This week we share our first impressions of the 2021 Chevrolet Tahoe SUV, how it measures up to competitors like the Kia Telluride and Hyundai Palisade, and whether it is suited for towing and hauling a lot of cargo and people. CR has completed its review of Tesla's Full Self-Driving Capability package in our Model 3 and Model Y; we share what we found, and how CR is adapting testing at the Auto Test track to evaluate autonomous driving features now and in the future. We also answer questions about the proper way to break-in a new vehicle, what is covered under Volkswagen's PZEV (Partial Zero Emissions Vehicle) warranty, and why a car's air conditioner can develop a musty smell, and how to make the AC fresh once again!
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00:00 – Introduction
00:30 – Tesla Full Self-Driving Capability Package Review
08:47 – 2021 Chevrolet Tahoe First Impressions
16:37 – Question #1: How to properly break-in a new vehicle?
20:02 – Question #2: What is covered under Volkswagen’s PZEV warranty?
22:41 – Question #3: What is the best way to get rid of a musty smell from a car’s AC?
Coronavirus Resource Hub
Tesla’s ‘Full Self-Driving Capability’ Falls Short of Its Name
Tesla Full Self-Driving Review
2018 Tesla Model 3 Quick Drive
2015 Chevrolet Tahoe and GMC Yukon
2018 LA Auto Show: 2020 Hyundai Palisade
2020 Kia Telluride Quick Drive
How to Cool Your Car Like a Pro
Electric Cars 101: The Answers to All Your EV Questions
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Is it EMP PROTECTED & GUARANTEED?
The new LA Rams stadium was originally supposed to be in a Chevy Tahoe.
Aesthetically, the Tahoe doesn’t look good. I prefer the Yukon better. Everything Chevy in terms of design is unlikable, imo.
In my opinion, tesla should not be allowed to call this “Full Self Driving” until it is actually full self driving.
Interesting change from a zero emissions car to an absolute tank of an SUV that probably gets the fuel mileage of an actual tank. You get a point for diversity in auto choices on this one, that’s for sure.
I want to see actual talking cars 🚘🗣
Good point on GM keeping the V8 in the Tahoe. It adds personality and it feels more natural than a turbo V6. And if they figured out the issues with the cylinder deactivation, it should be reliable.
How are you guys not allowed to be together yet for the podcast?
12:10 “panel gaps” Why are you acting surprised? GM has had this issue since THE 70s lol
I have a 2016 Mazda 3 with 57,000 miles. It is driven to work 5 days a week, 21 miles one way. I also live in the Phoenix, Arizona are where it is very dry. I have the same musty smell coming out of my vents, doesn’t matter if the A/C is on or off. I do spray Lysol into the intake near the top of the hood, and it seems to work for a few weeks but the smell always comes back. I think the only solution is a new car, so I just got used to it.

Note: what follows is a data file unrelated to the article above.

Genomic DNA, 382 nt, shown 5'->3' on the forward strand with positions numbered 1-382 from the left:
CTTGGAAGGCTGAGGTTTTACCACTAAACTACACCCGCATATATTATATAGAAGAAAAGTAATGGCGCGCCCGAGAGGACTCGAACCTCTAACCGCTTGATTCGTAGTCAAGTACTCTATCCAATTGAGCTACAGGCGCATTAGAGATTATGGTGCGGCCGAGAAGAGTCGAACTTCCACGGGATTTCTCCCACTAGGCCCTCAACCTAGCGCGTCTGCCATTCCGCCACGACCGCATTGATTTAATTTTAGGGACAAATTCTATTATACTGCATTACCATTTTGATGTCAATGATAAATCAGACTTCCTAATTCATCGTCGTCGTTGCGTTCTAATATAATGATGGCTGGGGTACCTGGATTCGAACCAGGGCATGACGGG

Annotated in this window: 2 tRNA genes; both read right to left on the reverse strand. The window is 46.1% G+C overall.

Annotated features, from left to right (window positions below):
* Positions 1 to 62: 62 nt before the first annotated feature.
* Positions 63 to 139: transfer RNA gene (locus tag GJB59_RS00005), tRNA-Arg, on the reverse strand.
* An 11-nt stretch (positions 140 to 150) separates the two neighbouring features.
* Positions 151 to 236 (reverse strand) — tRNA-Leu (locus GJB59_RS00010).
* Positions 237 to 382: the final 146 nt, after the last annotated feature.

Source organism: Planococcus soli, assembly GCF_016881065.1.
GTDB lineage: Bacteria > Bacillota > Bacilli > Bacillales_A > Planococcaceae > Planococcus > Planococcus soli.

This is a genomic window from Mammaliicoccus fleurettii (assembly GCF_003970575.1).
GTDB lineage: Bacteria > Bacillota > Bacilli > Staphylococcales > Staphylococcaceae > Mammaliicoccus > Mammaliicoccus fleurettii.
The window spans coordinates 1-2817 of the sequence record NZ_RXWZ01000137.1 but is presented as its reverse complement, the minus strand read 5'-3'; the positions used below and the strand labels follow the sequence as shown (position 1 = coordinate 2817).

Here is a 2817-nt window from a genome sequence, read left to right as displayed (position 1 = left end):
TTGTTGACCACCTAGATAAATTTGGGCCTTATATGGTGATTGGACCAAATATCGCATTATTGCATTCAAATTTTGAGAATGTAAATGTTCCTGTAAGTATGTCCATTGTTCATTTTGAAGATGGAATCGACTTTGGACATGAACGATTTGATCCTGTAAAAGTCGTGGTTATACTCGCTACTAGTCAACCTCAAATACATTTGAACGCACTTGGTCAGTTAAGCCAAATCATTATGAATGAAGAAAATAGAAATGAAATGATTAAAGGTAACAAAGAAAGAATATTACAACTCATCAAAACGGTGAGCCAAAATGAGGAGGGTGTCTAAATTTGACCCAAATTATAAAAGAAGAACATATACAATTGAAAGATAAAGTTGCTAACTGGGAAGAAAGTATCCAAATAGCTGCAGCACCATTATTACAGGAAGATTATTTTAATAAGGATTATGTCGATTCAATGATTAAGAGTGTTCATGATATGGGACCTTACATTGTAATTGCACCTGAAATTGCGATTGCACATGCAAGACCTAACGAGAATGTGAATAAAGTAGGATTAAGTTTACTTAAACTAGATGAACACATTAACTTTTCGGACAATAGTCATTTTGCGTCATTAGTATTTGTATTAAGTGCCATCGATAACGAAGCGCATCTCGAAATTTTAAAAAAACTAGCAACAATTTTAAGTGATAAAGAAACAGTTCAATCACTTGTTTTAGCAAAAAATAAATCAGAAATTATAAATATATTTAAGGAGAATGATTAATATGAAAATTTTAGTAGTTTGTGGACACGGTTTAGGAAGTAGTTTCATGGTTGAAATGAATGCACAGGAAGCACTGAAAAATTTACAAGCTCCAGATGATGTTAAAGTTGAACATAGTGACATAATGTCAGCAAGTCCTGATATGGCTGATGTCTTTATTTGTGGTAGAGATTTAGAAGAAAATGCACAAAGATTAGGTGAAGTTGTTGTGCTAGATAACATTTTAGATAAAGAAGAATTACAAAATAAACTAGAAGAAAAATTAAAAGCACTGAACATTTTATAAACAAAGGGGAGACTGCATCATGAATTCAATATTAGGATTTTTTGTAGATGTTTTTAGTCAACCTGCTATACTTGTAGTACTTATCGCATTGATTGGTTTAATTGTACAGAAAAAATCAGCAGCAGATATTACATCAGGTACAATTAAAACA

22:23 some ghostly creature in background
12:10 having driven a new-ish Silverado 1500 pickup, I assure you that’s not a compliment.
Elon’s latest optimistic prediction about FSD is that a “feature complete” OTA update will be ready by end of 2020. He drives to work using the latest FSD software in development (and probably the latest AP4 hardware as well). He says that he “almost never” has to intervene.
The entire fleet reports back to Tesla any significant discrepancies between driver input and what FSD would have done. This improves machine learning of how best to drive in a given situation, which eventually gets fed back to the fleet. So we can expect improvements over time. A large backlog of driving experience will be processed first.
Okay, we have 8 minutes spent highlighting the issues with a $8k Tesla FSD package – a lot of money for features that are mostly going to be ready in the future. Then you mention that it is great that the Chevy Tahoe has electronic safety features standard. However, Tesla’s versions of those safety features are also standard and are running on the most advance computer hardware and software stack in the industry – perhaps by 1 or more orders of magnitude specifically because they are aiming for FSD. We see videos of Tesla vehicles avoiding real world collisions – evidence not available for their competitors.
Mike Quincy, please talk normally (like you do during the entire podcast except the intro) during the introduction 🙂 You sound like you’re trying too hard 🙂 On a different note, I’m really glad to hear you guys are upgrading the track with stop signs, intersections, and traffic lights. Very smart!
That shifter is just horrible. PRNDL works.
Would have been nice hear a comparison to the Expedition. I know the V8 is nice (and also the same as the last generation), but did it really catch the Expedition in other ways?
I’m considering buying a Model 3 in the near future. I won’t be paying $8K for the FSD. I may consider $4K for the diet version. Either way, I can always upgrade at a later date if it improves enough.
This is the problem with CR. They test beta as a finished product. At 5:29 they show the Tesla screen which says, “Traffic Light and Stop Sign Control (Beta).” Whenever you see Beta, it means don’t expect it to work right 100 percent of the time – yet that is what they primarily complain about that system – that it is inconsistent. My question is (not answered in their video) is what they say about the other issues, are they labeled as Beta as well? If so, to expect that to work perfectly is just plain misleading. CR is bad about this on any product it reviews in Beta. If you are a smart company, you don’t give CR anything until you are finished or you will get a bad reputation really quickly. Otherwise enjoyed the reviews.